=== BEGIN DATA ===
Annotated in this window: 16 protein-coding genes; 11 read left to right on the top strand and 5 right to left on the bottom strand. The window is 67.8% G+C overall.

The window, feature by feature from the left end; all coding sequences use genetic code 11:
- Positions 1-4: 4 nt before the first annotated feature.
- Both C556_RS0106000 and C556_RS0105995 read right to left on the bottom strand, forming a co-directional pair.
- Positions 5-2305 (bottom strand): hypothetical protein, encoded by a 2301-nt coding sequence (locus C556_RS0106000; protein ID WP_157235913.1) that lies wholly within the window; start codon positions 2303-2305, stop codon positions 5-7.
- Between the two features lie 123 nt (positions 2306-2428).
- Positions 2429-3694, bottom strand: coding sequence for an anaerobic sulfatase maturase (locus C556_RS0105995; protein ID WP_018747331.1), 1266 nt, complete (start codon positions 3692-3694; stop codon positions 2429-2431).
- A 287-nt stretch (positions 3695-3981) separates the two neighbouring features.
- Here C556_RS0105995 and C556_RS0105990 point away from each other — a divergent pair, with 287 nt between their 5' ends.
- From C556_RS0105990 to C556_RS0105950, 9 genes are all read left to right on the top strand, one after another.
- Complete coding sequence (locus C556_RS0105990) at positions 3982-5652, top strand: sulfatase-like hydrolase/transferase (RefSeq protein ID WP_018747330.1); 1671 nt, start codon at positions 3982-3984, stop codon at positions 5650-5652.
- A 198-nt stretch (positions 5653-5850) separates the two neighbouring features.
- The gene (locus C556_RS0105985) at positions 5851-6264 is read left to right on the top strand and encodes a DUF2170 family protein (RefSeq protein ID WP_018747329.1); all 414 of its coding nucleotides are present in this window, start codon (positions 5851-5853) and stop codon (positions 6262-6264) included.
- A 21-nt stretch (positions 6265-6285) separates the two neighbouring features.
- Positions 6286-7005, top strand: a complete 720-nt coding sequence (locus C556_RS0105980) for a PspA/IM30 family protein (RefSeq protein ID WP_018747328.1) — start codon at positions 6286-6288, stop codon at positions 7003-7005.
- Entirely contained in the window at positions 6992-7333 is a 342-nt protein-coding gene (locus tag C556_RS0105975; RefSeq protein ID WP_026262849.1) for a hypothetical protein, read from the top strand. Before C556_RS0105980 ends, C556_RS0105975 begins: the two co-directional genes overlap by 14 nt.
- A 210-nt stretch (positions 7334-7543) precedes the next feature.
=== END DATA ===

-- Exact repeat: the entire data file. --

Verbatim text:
Annotated in this window: 16 protein-coding genes; 11 read left to right on the top strand and 5 right to left on the bottom strand. The window is 67.8% G+C overall.

The window, feature by feature from the left end; all coding sequences use genetic code 11:
- Positions 1-4: 4 nt before the first annotated feature.
- Both C556_RS0106000 and C556_RS0105995 read right to left on the bottom strand, forming a co-directional pair.
- Positions 5-2305 (bottom strand): hypothetical protein, encoded by a 2301-nt coding sequence (locus C556_RS0106000; protein ID WP_157235913.1) that lies wholly within the window; start codon positions 2303-2305, stop codon positions 5-7.
- Between the two features lie 123 nt (positions 2306-2428).
- Positions 2429-3694, bottom strand: coding sequence for an anaerobic sulfatase maturase (locus C556_RS0105995; protein ID WP_018747331.1), 1266 nt, complete (start codon positions 3692-3694; stop codon positions 2429-2431).
- A 287-nt stretch (positions 3695-3981) separates the two neighbouring features.
- Here C556_RS0105995 and C556_RS0105990 point away from each other — a divergent pair, with 287 nt between their 5' ends.
- From C556_RS0105990 to C556_RS0105950, 9 genes are all read left to right on the top strand, one after another.
- Complete coding sequence (locus C556_RS0105990) at positions 3982-5652, top strand: sulfatase-like hydrolase/transferase (RefSeq protein ID WP_018747330.1); 1671 nt, start codon at positions 3982-3984, stop codon at positions 5650-5652.
- A 198-nt stretch (positions 5653-5850) separates the two neighbouring features.
- The gene (locus C556_RS0105985) at positions 5851-6264 is read left to right on the top strand and encodes a DUF2170 family protein (RefSeq protein ID WP_018747329.1); all 414 of its coding nucleotides are present in this window, start codon (positions 5851-5853) and stop codon (positions 6262-6264) included.
- A 21-nt stretch (positions 6265-6285) separates the two neighbouring features.
- Positions 6286-7005, top strand: a complete 720-nt coding sequence (locus C556_RS0105980) for a PspA/IM30 family protein (RefSeq protein ID WP_018747328.1) — start codon at positions 6286-6288, stop codon at positions 7003-7005.
- Entirely contained in the window at positions 6992-7333 is a 342-nt protein-coding gene (locus tag C556_RS0105975; RefSeq protein ID WP_026262849.1) for a hypothetical protein, read from the top strand. Before C556_RS0105980 ends, C556_RS0105975 begins: the two co-directional genes overlap by 14 nt.
- A 210-nt stretch (positions 7334-7543) precedes the next feature.